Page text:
We have the God-given power to embody the goodness of the Holy Spirit. We have the wisdom of the Spirit to see the good fruit or bad fruit of others. Leaders can help us in this regard, but I hardly see the benefit of a system where leaders give their authorization to certain blogs and not to others.

Leaders can empower their people to spot a counterfeit and to help their congregations make decisions accordingly. This strikes me as truer to the spirit of the scriptures than a more hierarchical authority structure. Again, I’m biased here, and I am happy to agree to disagree.

Rather than setting boundaries around our theology and spirituality, I see leaders as the people who are guiding us toward Christ at the center. They should be the people who model the genuine love of the Father, the generosity of the son, and the wisdom of the Spirit to the point that boundaries become more of an afterthought. When we see the fruit of God’s presence in their lives, all other paths into error will become more of an afterthought.

I Would Rather Be an Atheist Than Attend the Village Church

truth

UPDATE: The Village Church has apologized and reconciled with Karen Hinkley, admitting wrongdoing and pledging to review all policies related to this situation.

 

When I compared the people who rejected Jesus with the people who accepted Jesus for a recent book project, there is one stark difference between the two.

Those who rejected Jesus had systems of religious practices and theological constructs to rely on and defend. When Jesus came to fulfill the law, impart the Spirit, and offer access to God outside of religious authorities, they saw him as a threat.

Those who accepted Jesus were generally the sinful outsiders who had little to no previous connection with God. They had been rejected by the religious institutions and the leaders who controlled the insiders and outsiders. They didn’t rely on laws or rules to get in with God. They were no doubt living in sin, but they also didn’t have a false sense of connection with God. They were ready to receive God’s genuine freedom, not a man-made counterfeit based on proof-texting and laws.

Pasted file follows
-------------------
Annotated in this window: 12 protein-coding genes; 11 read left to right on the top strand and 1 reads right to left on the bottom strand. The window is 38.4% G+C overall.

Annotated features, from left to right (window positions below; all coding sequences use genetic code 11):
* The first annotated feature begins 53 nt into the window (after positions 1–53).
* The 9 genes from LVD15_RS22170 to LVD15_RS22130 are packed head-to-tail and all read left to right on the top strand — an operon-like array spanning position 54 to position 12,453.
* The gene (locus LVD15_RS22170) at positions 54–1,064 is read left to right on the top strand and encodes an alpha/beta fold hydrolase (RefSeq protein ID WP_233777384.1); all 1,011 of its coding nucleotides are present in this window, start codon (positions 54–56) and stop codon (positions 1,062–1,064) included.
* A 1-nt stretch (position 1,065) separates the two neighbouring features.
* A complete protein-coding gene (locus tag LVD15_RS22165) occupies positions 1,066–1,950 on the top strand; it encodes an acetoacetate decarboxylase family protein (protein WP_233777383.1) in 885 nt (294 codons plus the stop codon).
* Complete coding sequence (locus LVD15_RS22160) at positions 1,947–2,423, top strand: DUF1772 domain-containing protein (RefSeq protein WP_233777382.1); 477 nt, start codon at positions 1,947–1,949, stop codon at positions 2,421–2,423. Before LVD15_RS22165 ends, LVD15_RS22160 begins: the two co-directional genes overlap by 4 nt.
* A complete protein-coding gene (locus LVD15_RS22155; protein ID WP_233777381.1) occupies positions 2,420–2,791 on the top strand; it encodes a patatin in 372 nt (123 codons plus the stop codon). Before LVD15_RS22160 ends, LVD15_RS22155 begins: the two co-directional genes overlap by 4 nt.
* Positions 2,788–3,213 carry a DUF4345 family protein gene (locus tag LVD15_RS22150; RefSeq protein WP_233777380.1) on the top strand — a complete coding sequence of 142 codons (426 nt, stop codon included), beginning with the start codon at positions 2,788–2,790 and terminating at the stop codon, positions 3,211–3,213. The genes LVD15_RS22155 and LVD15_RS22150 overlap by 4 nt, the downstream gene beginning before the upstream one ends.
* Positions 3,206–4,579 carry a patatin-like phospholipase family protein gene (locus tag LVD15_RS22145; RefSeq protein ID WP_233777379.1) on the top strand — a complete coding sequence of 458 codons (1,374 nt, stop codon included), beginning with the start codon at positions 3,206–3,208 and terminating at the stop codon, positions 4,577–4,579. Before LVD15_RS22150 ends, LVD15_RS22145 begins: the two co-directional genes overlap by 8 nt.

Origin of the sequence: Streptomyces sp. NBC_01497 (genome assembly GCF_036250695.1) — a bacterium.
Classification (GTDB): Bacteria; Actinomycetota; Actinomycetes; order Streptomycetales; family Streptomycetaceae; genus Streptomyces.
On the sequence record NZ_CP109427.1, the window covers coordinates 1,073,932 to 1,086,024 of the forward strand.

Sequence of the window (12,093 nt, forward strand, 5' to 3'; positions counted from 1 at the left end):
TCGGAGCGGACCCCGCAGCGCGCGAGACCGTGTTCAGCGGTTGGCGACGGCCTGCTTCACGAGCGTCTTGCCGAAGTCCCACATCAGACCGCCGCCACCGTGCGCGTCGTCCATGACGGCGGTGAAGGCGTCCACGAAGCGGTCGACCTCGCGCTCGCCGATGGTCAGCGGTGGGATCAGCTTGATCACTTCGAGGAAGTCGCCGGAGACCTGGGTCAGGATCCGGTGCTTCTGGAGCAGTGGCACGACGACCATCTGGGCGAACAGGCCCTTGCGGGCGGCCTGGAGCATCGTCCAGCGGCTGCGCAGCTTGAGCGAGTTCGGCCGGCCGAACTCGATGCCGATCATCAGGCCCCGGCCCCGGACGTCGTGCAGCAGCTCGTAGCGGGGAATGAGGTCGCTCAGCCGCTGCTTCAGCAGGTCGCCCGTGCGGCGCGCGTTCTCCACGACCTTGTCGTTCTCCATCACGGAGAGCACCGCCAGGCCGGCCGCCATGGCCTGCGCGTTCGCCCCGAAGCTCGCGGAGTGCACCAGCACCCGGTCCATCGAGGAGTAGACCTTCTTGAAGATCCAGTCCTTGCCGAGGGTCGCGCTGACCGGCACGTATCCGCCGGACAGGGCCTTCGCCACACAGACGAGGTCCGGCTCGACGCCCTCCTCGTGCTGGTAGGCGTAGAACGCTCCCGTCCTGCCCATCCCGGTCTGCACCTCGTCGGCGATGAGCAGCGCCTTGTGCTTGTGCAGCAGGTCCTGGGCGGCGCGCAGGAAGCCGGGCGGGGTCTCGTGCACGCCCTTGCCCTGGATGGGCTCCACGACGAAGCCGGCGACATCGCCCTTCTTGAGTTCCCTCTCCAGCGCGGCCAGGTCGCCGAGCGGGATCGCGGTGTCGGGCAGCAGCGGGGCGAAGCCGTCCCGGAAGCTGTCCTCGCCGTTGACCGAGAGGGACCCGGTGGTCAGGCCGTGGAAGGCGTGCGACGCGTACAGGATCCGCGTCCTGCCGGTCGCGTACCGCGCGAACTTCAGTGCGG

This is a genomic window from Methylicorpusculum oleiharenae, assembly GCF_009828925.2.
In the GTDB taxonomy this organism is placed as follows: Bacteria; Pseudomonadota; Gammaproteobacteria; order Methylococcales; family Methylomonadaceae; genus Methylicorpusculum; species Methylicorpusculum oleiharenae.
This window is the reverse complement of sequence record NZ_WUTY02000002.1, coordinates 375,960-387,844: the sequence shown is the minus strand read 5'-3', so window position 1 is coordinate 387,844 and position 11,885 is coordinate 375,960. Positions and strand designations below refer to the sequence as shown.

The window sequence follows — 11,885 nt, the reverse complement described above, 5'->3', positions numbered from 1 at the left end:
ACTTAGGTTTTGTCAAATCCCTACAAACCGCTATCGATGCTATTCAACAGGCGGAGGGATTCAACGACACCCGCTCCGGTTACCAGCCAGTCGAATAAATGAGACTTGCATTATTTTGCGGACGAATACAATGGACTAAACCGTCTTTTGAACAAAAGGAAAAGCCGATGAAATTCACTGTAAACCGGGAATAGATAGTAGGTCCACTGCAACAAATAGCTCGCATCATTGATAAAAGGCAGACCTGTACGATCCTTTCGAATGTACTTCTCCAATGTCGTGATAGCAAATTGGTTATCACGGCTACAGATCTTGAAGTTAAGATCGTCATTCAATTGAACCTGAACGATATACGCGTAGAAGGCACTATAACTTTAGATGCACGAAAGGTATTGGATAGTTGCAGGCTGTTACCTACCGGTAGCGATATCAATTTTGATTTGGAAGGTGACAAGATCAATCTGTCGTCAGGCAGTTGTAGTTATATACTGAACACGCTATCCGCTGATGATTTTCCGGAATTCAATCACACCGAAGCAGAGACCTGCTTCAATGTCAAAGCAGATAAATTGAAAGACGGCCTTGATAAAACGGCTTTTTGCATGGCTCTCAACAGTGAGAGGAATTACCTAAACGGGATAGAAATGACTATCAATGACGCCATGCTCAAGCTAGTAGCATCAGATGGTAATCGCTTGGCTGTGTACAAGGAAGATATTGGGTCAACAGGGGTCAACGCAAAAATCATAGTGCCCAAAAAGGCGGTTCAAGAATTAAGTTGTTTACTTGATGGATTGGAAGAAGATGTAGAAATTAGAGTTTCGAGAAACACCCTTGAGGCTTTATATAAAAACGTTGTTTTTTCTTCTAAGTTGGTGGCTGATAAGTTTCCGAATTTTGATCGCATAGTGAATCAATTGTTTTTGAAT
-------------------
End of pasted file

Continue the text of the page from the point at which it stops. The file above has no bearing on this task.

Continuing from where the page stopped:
I’ve been following a recent series of events involving a missionary named Karen Hinkley affiliated with The Village Church in Dallas, a congregation that is led by Matt Chandler. Chandler, it should be noted, leads the Acts 29 Network, a church planting network that had long been affiliated with well-documented spiritual abuser Mark Driscoll until Driscoll’s misdeeds became too much of a liability.

I’ll offer a brief summary of the situation involving the Village Church. Karen (now Hinkley) and Jordan Root were serving as missionaries, Jordan confessed to viewing child pornography (and later admitted to abusing young girls when he was underage), Jordan also has a long history of being in situations with young, vulnerable children, Karen opted to annul the marriage and leave Jordan, the Village Church disagreed with Karen and placed her under church discipline, Jordan is allegedly a member in good standing because he “repented” despite his history of lying, Karen is under church discipline, and The Village Church has denied her request to terminate membership.

Karen has pleaded with The Village Church to be more forthcoming about the details surrounding her husband and has asked them to work diligently to uncover any inappropriate contact he may have had with children as proof of his repentance.

Rather than apologize for the creepy, cult-like “denial” to Karen’s letter terminate her membership, The Village Church dug in further and sent a rather terrifying self-justifying letter in which the church leaders described Karen as a covenant member who must abide by the counsel of her church leadership and work to restore her marriage. The biblical proof-texting in this letter is unfeeling and almost robotic. Any sense of empathy or common humanity evaporates so long as Bible verses can be piled up.